ISSN (Print) - 0012-9976 | ISSN (Online) - 2349-8846

Articles By Charu Gupta

Vernacular Communism

Satyabhakta’s engagements with communist politics, the Hindi print public sphere, and workers’ movements in the Gangetic heartland often intermeshed caste, gender, and nationalism, with an indigenous communism. Signifying a strand of the Hindi literary project, he represents some of the suppressed traditions of left dissent, and takes us back to debates between internationalism and nationalism, materialism and spiritualism, class and caste. Even if his ideas were, at times, amateur, they provide us with the everyday lived realities of communist lives, and utopian dreams of equality, which need to be taken into account and historicised seriously.

 

Hindu Women, Muslim Men: Love Jihad and Conversions

The fake claim by the Hindu right that there is a "Love Jihad" organisation which is forcing Hindu women to convert to Islam through false expressions of love is similar to a campaign in the 1920s in north India against alleged "abductions". Whether 1920 or 2009, Hindu patriarchal notions appear deeply entrenched in such campaigns: images of passive victimised Hindu women at the hands of inscrutable Muslims abound, and any possibility of women exercising their legitimate right to love and their right to choice is ignored.

Dalit 'Viranganas' and Reinvention of 1857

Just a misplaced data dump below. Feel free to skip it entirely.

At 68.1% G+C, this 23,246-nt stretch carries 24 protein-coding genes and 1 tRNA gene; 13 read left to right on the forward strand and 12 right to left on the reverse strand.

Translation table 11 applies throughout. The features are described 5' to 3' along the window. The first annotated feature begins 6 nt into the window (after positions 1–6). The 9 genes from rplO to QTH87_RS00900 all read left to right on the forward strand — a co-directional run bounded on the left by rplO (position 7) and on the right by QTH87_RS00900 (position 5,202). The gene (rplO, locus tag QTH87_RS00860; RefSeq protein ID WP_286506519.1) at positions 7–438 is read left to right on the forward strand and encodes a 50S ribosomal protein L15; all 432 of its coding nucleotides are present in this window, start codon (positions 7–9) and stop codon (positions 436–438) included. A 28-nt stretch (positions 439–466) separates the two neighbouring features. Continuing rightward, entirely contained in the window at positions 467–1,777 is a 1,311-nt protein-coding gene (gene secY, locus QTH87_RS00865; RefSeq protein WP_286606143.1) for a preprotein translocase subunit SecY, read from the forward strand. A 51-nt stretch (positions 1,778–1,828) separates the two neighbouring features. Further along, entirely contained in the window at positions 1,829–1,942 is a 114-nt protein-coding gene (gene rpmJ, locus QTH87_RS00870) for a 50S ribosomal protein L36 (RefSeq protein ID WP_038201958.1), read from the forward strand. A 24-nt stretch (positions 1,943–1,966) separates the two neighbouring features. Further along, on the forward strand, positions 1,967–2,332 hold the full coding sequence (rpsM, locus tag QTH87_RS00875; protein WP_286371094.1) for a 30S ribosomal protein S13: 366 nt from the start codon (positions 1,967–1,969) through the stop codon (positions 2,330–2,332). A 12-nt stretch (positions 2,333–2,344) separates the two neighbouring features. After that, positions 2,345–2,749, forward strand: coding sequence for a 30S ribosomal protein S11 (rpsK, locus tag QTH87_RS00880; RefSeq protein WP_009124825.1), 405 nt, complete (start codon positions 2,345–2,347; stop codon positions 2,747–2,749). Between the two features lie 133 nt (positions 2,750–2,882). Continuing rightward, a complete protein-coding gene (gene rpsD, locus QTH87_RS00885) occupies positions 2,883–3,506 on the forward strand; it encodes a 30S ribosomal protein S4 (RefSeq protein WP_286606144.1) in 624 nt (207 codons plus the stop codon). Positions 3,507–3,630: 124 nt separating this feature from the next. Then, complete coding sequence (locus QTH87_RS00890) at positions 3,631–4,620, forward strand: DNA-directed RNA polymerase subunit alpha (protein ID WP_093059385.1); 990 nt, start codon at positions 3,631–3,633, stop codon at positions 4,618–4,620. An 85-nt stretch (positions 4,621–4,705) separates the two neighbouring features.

Contemporary Hindi dalit popular literature has emerged as a critical source for deeper insights into dalit politics and identity. This paper examines the ways in which this literature has dealt with the role of dalit women in the revolt of 1857. It interrogates both conventional and historic writings on 1857 and mainstream portrayals of dalit women and also dalit writings on the subject.

Search for Answers at India Social Forum

The India Social Forum 2006, held in Delhi in early November was a veritable carnival - of discussions, debates and meetings on subjects ranging from migratory labour, displacement and trafficking to children's rights, special economic zones and issues of sexuality and gender - held in an atmosphere of heady optimism and attended by thousands. But it was not merely a talking shop, infused as it was with organised and spontaneous cultural performances that celebrated peoples' struggles, rights and identities.